“The procession marched to the bridge and up the main street to the memorial, where the National Anthem was sung.”
The celebrations continued on into the evening, with a crowd again assembling at the bridge.
A lorry carrying an orchestra led the procession through the main street before finishing at a large bonfire. Singing and dancing continued well into the night at Thompson’s Hall.
The Examiner also reported the birth of four victory babies, also referred to as peace babies, born in Launceston on August 15.
There were three born at the Queen Victory Hospital in the early hours of the morning, with another one born at St. Ivey’s on College Street.
“So far none has been officially burdened with the names ‘Victory’ or ‘Peace’, but such names as Victor Percy or Virginia Joan might signify in later years that the bearer was a VP-Day or VJ-Day baby.”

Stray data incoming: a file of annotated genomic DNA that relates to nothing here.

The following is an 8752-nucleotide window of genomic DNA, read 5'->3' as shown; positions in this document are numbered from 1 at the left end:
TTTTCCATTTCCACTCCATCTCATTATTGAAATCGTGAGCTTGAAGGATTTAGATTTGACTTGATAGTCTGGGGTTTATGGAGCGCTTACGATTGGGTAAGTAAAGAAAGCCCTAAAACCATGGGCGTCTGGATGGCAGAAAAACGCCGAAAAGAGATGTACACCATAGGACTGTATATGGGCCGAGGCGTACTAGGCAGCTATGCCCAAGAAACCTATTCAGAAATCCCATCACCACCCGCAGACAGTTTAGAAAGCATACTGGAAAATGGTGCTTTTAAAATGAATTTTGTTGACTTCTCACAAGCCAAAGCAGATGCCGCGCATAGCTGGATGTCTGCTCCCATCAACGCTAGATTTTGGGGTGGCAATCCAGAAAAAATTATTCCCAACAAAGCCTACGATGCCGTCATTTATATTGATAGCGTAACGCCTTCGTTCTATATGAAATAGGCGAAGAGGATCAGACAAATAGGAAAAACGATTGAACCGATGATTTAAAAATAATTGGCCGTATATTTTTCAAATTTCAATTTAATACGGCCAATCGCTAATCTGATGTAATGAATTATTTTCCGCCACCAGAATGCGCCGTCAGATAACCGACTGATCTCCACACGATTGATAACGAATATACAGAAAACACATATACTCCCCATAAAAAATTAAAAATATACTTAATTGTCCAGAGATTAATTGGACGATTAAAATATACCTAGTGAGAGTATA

Read the full articles from 1945
The Examiner Thursday, August 16, 1945, Page 4
HIROHITO’S EFFIGY BURNED AS CLIMAX TO DAY OF WILD REJOICING IN CITY
The Emperor Hirohito on his sacred white horse was paraded up and down Brisbane St. last night and then solemnly burned at the corner of George Street amid the cheers and jeers of the crowd. It was the climax to a day of wild but good-humoured celebration and of enthusiasm and unrestrained emotion unprecedented in the city’s history. From the moment the news of peace was announced people poured into the flag-adorned streets and while the younger generation cheered and sang and shout-ed till they were hoarse, many older people wept unashamedly.